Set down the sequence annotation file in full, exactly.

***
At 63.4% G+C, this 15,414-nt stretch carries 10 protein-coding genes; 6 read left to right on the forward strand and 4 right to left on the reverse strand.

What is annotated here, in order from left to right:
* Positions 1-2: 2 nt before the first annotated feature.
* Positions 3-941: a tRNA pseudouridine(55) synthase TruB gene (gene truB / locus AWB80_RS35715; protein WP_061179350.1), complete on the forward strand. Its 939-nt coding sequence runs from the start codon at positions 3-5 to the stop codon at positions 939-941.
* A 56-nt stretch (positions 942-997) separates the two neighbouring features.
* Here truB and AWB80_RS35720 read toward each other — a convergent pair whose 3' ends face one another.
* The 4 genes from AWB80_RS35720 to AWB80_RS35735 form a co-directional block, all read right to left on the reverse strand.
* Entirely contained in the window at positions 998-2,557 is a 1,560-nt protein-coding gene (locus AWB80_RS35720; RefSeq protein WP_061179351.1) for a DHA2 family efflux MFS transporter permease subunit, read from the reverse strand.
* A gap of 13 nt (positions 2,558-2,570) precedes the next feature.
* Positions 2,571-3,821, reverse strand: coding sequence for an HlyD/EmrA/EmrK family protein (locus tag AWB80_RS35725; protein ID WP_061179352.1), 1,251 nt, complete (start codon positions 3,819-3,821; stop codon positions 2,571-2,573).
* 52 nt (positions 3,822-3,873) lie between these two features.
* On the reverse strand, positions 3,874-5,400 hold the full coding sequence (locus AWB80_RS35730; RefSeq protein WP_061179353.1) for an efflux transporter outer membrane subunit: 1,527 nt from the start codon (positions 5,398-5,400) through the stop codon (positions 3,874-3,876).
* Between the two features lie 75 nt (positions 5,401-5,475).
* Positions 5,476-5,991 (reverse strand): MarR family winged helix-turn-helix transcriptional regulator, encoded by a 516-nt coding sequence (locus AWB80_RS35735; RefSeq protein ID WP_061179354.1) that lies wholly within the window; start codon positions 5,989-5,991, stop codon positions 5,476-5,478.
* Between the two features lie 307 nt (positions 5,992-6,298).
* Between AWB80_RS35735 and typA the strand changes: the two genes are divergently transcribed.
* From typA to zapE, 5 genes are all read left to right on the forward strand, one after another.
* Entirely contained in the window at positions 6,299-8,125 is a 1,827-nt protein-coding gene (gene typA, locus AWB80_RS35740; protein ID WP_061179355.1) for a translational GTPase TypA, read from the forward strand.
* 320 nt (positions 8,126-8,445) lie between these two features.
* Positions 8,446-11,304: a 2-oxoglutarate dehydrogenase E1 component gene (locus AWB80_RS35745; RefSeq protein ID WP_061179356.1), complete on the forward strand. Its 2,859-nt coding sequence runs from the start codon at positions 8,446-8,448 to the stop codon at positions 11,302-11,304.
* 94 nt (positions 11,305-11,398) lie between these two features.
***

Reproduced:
At 63.4% G+C, this 15,414-nt stretch carries 10 protein-coding genes; 6 read left to right on the forward strand and 4 right to left on the reverse strand.

What is annotated here, in order from left to right:
* Positions 1-2: 2 nt before the first annotated feature.
* Positions 3-941: a tRNA pseudouridine(55) synthase TruB gene (gene truB / locus AWB80_RS35715; protein WP_061179350.1), complete on the forward strand. Its 939-nt coding sequence runs from the start codon at positions 3-5 to the stop codon at positions 939-941.
* A 56-nt stretch (positions 942-997) separates the two neighbouring features.
* Here truB and AWB80_RS35720 read toward each other — a convergent pair whose 3' ends face one another.
* The 4 genes from AWB80_RS35720 to AWB80_RS35735 form a co-directional block, all read right to left on the reverse strand.
* Entirely contained in the window at positions 998-2,557 is a 1,560-nt protein-coding gene (locus AWB80_RS35720; RefSeq protein WP_061179351.1) for a DHA2 family efflux MFS transporter permease subunit, read from the reverse strand.
* A gap of 13 nt (positions 2,558-2,570) precedes the next feature.
* Positions 2,571-3,821, reverse strand: coding sequence for an HlyD/EmrA/EmrK family protein (locus tag AWB80_RS35725; protein ID WP_061179352.1), 1,251 nt, complete (start codon positions 3,819-3,821; stop codon positions 2,571-2,573).
* 52 nt (positions 3,822-3,873) lie between these two features.
* On the reverse strand, positions 3,874-5,400 hold the full coding sequence (locus AWB80_RS35730; RefSeq protein WP_061179353.1) for an efflux transporter outer membrane subunit: 1,527 nt from the start codon (positions 5,398-5,400) through the stop codon (positions 3,874-3,876).
* Between the two features lie 75 nt (positions 5,401-5,475).
* Positions 5,476-5,991 (reverse strand): MarR family winged helix-turn-helix transcriptional regulator, encoded by a 516-nt coding sequence (locus AWB80_RS35735; RefSeq protein ID WP_061179354.1) that lies wholly within the window; start codon positions 5,989-5,991, stop codon positions 5,476-5,478.
* Between the two features lie 307 nt (positions 5,992-6,298).
* Between AWB80_RS35735 and typA the strand changes: the two genes are divergently transcribed.
* From typA to zapE, 5 genes are all read left to right on the forward strand, one after another.
* Entirely contained in the window at positions 6,299-8,125 is a 1,827-nt protein-coding gene (gene typA, locus AWB80_RS35740; protein ID WP_061179355.1) for a translational GTPase TypA, read from the forward strand.
* 320 nt (positions 8,126-8,445) lie between these two features.
* Positions 8,446-11,304: a 2-oxoglutarate dehydrogenase E1 component gene (locus AWB80_RS35745; RefSeq protein ID WP_061179356.1), complete on the forward strand. Its 2,859-nt coding sequence runs from the start codon at positions 8,446-8,448 to the stop codon at positions 11,302-11,304.
* 94 nt (positions 11,305-11,398) lie between these two features.